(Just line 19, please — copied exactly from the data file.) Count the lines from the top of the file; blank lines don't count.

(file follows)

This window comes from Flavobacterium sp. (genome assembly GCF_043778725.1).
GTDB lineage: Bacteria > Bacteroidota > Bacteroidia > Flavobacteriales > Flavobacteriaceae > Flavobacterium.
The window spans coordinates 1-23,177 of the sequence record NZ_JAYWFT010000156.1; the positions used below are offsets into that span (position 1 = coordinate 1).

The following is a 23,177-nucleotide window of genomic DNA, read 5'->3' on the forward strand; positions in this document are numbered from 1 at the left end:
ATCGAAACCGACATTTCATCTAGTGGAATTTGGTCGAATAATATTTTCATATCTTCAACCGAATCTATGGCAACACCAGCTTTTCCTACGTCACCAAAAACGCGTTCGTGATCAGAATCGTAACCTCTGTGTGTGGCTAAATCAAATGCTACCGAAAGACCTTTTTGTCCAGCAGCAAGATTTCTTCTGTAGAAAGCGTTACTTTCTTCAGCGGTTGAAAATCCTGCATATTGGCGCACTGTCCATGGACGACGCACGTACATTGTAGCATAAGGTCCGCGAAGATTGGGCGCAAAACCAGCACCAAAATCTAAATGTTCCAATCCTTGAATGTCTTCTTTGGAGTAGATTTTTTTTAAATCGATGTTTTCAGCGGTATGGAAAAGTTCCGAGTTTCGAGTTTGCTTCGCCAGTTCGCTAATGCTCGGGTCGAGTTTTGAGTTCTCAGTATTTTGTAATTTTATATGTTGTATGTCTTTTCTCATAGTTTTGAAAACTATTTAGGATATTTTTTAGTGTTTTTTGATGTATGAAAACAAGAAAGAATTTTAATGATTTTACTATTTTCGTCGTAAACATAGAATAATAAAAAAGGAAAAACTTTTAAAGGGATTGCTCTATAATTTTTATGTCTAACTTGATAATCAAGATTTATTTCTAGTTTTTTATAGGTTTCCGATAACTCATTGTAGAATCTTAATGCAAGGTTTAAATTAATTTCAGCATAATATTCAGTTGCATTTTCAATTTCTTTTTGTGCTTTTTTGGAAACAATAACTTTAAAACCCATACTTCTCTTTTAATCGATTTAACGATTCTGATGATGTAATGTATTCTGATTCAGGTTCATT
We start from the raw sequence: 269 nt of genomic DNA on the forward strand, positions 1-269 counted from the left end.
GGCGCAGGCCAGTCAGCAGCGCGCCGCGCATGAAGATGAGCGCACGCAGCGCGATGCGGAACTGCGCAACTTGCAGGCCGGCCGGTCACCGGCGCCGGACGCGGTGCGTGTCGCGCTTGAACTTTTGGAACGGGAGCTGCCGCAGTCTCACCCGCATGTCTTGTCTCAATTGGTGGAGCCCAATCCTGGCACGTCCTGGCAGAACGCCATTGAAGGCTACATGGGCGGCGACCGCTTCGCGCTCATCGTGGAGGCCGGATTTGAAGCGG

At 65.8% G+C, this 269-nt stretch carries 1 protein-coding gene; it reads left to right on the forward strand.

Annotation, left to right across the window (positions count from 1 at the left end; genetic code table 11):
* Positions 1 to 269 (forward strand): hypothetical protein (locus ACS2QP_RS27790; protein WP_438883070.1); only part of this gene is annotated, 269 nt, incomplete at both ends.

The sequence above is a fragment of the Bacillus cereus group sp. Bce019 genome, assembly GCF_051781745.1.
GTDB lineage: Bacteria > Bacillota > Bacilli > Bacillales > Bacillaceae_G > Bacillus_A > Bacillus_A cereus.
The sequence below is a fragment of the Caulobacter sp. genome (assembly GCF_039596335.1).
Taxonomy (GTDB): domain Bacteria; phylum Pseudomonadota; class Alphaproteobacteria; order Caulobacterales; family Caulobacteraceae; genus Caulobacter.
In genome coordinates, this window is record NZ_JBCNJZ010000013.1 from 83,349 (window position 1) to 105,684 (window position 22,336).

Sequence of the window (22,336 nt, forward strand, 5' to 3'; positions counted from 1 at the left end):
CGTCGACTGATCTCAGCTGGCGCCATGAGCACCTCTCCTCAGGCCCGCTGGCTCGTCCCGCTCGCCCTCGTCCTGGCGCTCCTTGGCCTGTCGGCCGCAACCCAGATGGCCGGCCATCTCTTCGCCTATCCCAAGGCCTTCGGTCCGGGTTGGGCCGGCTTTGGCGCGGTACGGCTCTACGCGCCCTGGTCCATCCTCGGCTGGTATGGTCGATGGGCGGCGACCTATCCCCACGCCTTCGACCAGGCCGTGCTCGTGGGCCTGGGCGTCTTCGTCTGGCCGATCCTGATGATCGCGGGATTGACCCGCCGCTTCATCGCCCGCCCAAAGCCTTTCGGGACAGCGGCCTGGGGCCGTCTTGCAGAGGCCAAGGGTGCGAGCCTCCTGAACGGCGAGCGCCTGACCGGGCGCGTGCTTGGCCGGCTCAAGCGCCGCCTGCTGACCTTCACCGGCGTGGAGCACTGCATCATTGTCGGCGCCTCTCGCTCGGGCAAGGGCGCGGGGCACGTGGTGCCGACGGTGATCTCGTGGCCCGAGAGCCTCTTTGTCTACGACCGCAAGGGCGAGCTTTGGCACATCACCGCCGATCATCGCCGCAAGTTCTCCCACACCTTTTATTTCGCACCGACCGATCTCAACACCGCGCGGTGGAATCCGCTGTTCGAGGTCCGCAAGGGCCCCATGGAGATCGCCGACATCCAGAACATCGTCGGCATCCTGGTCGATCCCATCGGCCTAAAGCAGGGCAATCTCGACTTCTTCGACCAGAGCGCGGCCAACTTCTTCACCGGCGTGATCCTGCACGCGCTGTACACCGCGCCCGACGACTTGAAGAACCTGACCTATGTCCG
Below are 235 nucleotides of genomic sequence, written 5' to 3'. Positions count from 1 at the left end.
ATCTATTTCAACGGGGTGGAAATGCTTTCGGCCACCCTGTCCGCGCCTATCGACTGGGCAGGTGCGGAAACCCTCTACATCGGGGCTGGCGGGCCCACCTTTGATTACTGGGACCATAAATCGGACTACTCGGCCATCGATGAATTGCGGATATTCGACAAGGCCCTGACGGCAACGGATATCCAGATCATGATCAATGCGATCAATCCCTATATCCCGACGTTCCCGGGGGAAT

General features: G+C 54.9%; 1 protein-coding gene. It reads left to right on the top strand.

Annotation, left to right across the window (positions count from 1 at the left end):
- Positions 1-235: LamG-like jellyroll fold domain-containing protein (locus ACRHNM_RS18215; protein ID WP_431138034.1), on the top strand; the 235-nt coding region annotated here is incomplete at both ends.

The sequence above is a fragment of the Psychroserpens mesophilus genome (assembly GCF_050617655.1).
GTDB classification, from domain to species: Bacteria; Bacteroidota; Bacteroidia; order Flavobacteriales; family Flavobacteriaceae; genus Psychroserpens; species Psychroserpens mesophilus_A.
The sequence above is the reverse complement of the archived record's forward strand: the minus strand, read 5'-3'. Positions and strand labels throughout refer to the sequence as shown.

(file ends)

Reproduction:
ATCTATTTCAACGGGGTGGAAATGCTTTCGGCCACCCTGTCCGCGCCTATCGACTGGGCAGGTGCGGAAACCCTCTACATCGGGGCTGGCGGGCCCACCTTTGATTACTGGGACCATAAATCGGACTACTCGGCCATCGATGAATTGCGGATATTCGACAAGGCCCTGACGGCAACGGATATCCAGATCATGATCAATGCGATCAATCCCTATATCCCGACGTTCCCGGGGGAAT